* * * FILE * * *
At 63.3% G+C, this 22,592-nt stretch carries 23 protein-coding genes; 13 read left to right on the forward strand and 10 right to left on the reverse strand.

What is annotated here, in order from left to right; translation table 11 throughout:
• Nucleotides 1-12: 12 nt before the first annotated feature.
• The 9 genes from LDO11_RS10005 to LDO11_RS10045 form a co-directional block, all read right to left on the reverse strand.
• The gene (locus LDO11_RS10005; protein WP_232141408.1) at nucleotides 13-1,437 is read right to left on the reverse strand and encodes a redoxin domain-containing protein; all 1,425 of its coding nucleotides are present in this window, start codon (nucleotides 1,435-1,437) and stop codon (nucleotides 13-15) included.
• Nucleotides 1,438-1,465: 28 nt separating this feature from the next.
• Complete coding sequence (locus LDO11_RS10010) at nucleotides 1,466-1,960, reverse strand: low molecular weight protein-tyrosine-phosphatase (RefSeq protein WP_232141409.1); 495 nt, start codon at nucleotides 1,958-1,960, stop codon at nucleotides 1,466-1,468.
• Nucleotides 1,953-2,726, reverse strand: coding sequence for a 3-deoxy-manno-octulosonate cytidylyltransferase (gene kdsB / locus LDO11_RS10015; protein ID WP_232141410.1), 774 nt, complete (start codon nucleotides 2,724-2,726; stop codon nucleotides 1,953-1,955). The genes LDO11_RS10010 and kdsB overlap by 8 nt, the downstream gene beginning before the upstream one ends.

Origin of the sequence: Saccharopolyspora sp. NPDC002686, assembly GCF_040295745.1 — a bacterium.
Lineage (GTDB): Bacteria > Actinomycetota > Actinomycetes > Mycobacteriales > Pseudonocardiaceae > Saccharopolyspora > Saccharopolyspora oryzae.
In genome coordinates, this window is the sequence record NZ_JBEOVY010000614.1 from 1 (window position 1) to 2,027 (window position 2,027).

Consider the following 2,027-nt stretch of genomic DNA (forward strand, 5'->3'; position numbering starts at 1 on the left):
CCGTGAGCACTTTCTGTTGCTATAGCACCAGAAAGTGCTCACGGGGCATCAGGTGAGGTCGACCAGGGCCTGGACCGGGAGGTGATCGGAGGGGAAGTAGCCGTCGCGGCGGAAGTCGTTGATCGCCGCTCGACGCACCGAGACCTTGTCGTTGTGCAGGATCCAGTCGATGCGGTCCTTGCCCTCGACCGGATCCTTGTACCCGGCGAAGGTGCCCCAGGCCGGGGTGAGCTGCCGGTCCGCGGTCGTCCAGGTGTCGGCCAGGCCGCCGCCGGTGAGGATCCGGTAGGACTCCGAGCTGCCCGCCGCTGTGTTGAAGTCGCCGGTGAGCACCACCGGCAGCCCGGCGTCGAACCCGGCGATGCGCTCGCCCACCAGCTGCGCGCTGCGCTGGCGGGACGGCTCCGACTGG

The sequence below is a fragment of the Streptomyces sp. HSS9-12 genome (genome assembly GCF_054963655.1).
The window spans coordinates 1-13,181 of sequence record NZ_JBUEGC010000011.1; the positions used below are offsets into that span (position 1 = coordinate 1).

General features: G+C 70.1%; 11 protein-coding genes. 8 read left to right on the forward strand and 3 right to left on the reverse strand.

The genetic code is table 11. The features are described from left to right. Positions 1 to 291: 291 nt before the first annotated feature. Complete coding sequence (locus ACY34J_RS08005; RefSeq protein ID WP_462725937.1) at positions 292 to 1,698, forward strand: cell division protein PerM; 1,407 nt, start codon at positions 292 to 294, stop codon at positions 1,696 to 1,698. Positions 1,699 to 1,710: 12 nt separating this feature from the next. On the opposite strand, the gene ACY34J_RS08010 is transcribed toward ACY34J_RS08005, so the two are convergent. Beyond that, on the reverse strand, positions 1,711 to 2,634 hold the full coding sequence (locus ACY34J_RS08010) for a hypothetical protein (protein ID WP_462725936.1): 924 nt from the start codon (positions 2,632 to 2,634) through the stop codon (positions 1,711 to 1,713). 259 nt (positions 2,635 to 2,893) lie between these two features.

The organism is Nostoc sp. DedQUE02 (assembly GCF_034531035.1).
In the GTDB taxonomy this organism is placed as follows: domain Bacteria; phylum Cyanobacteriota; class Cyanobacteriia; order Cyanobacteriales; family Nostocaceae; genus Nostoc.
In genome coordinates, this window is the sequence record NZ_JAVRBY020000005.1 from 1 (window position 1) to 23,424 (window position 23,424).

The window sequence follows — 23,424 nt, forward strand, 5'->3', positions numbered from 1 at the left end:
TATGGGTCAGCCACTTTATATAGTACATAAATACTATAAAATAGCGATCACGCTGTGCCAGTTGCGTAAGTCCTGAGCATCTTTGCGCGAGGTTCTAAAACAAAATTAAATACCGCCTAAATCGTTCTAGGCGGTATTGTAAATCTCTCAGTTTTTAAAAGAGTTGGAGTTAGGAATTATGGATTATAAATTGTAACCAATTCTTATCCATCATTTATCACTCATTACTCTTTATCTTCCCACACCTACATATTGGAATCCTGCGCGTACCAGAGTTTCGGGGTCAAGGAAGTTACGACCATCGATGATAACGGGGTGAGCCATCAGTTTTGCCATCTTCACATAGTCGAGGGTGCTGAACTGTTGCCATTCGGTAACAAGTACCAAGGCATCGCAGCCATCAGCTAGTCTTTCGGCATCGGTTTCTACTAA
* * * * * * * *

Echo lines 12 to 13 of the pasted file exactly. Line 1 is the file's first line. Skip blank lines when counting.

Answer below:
Consider the following 2,027-nt stretch of genomic DNA (forward strand, 5'->3'; position numbering starts at 1 on the left):
CCGTGAGCACTTTCTGTTGCTATAGCACCAGAAAGTGCTCACGGGGCATCAGGTGAGGTCGACCAGGGCCTGGACCGGGAGGTGATCGGAGGGGAAGTAGCCGTCGCGGCGGAAGTCGTTGATCGCCGCTCGACGCACCGAGACCTTGTCGTTGTGCAGGATCCAGTCGATGCGGTCCTTGCCCTCGACCGGATCCTTGTACCCGGCGAAGGTGCCCCAGGCCGGGGTGAGCTGCCGGTCCGCGGTCGTCCAGGTGTCGGCCAGGCCGCCGCCGGTGAGGATCCGGTAGGACTCCGAGCTGCCCGCCGCTGTGTTGAAGTCGCCGGTGAGCACCACCGGCAGCCCGGCGTCGAACCCGGCGATGCGCTCGCCCACCAGCTGCGCGCTGCGCTGGCGGGACGGCTCCGACTGG